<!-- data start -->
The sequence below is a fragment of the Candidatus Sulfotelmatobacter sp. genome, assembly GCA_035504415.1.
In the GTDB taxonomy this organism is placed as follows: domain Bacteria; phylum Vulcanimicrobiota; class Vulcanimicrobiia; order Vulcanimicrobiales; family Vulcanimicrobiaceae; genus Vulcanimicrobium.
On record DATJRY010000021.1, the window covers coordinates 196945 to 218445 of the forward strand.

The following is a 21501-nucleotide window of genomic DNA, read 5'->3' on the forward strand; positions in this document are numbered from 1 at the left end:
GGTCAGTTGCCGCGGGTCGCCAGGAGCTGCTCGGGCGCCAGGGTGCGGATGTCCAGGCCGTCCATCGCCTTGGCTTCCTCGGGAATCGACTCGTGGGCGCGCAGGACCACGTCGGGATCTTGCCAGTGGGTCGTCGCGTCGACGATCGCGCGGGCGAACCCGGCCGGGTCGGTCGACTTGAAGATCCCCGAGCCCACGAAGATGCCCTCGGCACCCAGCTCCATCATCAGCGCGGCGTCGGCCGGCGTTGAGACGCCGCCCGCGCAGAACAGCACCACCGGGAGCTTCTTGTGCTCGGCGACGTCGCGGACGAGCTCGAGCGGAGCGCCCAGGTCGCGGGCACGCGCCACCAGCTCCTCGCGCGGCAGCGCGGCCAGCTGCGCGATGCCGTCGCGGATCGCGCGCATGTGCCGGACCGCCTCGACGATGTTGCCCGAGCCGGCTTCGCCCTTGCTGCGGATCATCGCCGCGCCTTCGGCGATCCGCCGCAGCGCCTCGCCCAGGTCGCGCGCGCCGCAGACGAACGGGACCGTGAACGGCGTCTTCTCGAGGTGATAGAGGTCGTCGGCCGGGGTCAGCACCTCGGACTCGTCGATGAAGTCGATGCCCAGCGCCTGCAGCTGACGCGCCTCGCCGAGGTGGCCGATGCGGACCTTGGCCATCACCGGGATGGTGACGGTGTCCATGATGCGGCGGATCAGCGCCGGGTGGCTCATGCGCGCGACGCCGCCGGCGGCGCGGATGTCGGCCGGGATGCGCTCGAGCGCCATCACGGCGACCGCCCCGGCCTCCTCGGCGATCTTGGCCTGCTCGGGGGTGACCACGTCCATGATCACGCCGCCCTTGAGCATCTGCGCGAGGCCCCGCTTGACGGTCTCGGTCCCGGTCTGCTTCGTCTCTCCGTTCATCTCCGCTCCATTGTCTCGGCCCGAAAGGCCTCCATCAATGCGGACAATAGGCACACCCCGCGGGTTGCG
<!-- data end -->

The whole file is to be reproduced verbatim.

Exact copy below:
The sequence below is a fragment of the Candidatus Sulfotelmatobacter sp. genome, assembly GCA_035504415.1.
In the GTDB taxonomy this organism is placed as follows: domain Bacteria; phylum Vulcanimicrobiota; class Vulcanimicrobiia; order Vulcanimicrobiales; family Vulcanimicrobiaceae; genus Vulcanimicrobium.
On record DATJRY010000021.1, the window covers coordinates 196945 to 218445 of the forward strand.

The following is a 21501-nucleotide window of genomic DNA, read 5'->3' on the forward strand; positions in this document are numbered from 1 at the left end:
GGTCAGTTGCCGCGGGTCGCCAGGAGCTGCTCGGGCGCCAGGGTGCGGATGTCCAGGCCGTCCATCGCCTTGGCTTCCTCGGGAATCGACTCGTGGGCGCGCAGGACCACGTCGGGATCTTGCCAGTGGGTCGTCGCGTCGACGATCGCGCGGGCGAACCCGGCCGGGTCGGTCGACTTGAAGATCCCCGAGCCCACGAAGATGCCCTCGGCACCCAGCTCCATCATCAGCGCGGCGTCGGCCGGCGTTGAGACGCCGCCCGCGCAGAACAGCACCACCGGGAGCTTCTTGTGCTCGGCGACGTCGCGGACGAGCTCGAGCGGAGCGCCCAGGTCGCGGGCACGCGCCACCAGCTCCTCGCGCGGCAGCGCGGCCAGCTGCGCGATGCCGTCGCGGATCGCGCGCATGTGCCGGACCGCCTCGACGATGTTGCCCGAGCCGGCTTCGCCCTTGCTGCGGATCATCGCCGCGCCTTCGGCGATCCGCCGCAGCGCCTCGCCCAGGTCGCGCGCGCCGCAGACGAACGGGACCGTGAACGGCGTCTTCTCGAGGTGATAGAGGTCGTCGGCCGGGGTCAGCACCTCGGACTCGTCGATGAAGTCGATGCCCAGCGCCTGCAGCTGACGCGCCTCGCCGAGGTGGCCGATGCGGACCTTGGCCATCACCGGGATGGTGACGGTGTCCATGATGCGGCGGATCAGCGCCGGGTGGCTCATGCGCGCGACGCCGCCGGCGGCGCGGATGTCGGCCGGGATGCGCTCGAGCGCCATCACGGCGACCGCCCCGGCCTCCTCGGCGATCTTGGCCTGCTCGGGGGTGACCACGTCCATGATCACGCCGCCCTTGAGCATCTGCGCGAGGCCCCGCTTGACGGTCTCGGTCCCGGTCTGCTTCGTCTCTCCGTTCATCTCCGCTCCATTGTCTCGGCCCGAAAGGCCTCCATCAATGCGGACAATAGGCACACCCCGCGGGTTGCG